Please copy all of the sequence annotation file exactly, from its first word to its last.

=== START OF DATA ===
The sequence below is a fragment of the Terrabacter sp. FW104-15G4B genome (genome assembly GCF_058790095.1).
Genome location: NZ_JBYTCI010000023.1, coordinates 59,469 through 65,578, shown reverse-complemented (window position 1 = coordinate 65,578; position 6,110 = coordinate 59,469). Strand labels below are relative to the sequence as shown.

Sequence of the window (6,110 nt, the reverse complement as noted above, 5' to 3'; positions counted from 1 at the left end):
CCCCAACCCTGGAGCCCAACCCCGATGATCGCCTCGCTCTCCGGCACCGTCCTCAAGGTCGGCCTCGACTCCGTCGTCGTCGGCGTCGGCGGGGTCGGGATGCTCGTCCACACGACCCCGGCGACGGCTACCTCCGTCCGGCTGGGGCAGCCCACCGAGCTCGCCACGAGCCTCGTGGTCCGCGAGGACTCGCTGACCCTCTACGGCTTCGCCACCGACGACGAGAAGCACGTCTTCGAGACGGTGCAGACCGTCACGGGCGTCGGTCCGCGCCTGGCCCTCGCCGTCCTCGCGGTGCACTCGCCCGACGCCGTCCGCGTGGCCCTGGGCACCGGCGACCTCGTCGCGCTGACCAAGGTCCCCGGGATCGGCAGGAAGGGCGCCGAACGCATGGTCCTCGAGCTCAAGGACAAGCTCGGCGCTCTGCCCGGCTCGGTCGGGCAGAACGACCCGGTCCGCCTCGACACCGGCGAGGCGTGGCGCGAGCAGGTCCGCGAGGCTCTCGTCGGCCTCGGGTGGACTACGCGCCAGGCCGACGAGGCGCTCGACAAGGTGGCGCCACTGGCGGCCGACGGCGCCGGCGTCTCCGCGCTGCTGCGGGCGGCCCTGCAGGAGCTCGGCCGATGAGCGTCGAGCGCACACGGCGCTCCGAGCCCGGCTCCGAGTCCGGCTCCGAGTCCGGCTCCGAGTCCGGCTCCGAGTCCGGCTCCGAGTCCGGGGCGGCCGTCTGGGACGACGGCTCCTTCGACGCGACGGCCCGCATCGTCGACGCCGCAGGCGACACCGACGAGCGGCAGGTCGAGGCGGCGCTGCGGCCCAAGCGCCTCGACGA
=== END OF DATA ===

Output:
The sequence below is a fragment of the Terrabacter sp. FW104-15G4B genome (genome assembly GCF_058790095.1).
Genome location: NZ_JBYTCI010000023.1, coordinates 59,469 through 65,578, shown reverse-complemented (window position 1 = coordinate 65,578; position 6,110 = coordinate 59,469). Strand labels below are relative to the sequence as shown.

Sequence of the window (6,110 nt, the reverse complement as noted above, 5' to 3'; positions counted from 1 at the left end):
CCCCAACCCTGGAGCCCAACCCCGATGATCGCCTCGCTCTCCGGCACCGTCCTCAAGGTCGGCCTCGACTCCGTCGTCGTCGGCGTCGGCGGGGTCGGGATGCTCGTCCACACGACCCCGGCGACGGCTACCTCCGTCCGGCTGGGGCAGCCCACCGAGCTCGCCACGAGCCTCGTGGTCCGCGAGGACTCGCTGACCCTCTACGGCTTCGCCACCGACGACGAGAAGCACGTCTTCGAGACGGTGCAGACCGTCACGGGCGTCGGTCCGCGCCTGGCCCTCGCCGTCCTCGCGGTGCACTCGCCCGACGCCGTCCGCGTGGCCCTGGGCACCGGCGACCTCGTCGCGCTGACCAAGGTCCCCGGGATCGGCAGGAAGGGCGCCGAACGCATGGTCCTCGAGCTCAAGGACAAGCTCGGCGCTCTGCCCGGCTCGGTCGGGCAGAACGACCCGGTCCGCCTCGACACCGGCGAGGCGTGGCGCGAGCAGGTCCGCGAGGCTCTCGTCGGCCTCGGGTGGACTACGCGCCAGGCCGACGAGGCGCTCGACAAGGTGGCGCCACTGGCGGCCGACGGCGCCGGCGTCTCCGCGCTGCTGCGGGCGGCCCTGCAGGAGCTCGGCCGATGAGCGTCGAGCGCACACGGCGCTCCGAGCCCGGCTCCGAGTCCGGCTCCGAGTCCGGCTCCGAGTCCGGCTCCGAGTCCGGCTCCGAGTCCGGGGCGGCCGTCTGGGACGACGGCTCCTTCGACGCGACGGCCCGCATCGTCGACGCCGCAGGCGACACCGACGAGCGGCAGGTCGAGGCGGCGCTGCGGCCCAAGCGCCTCGACGA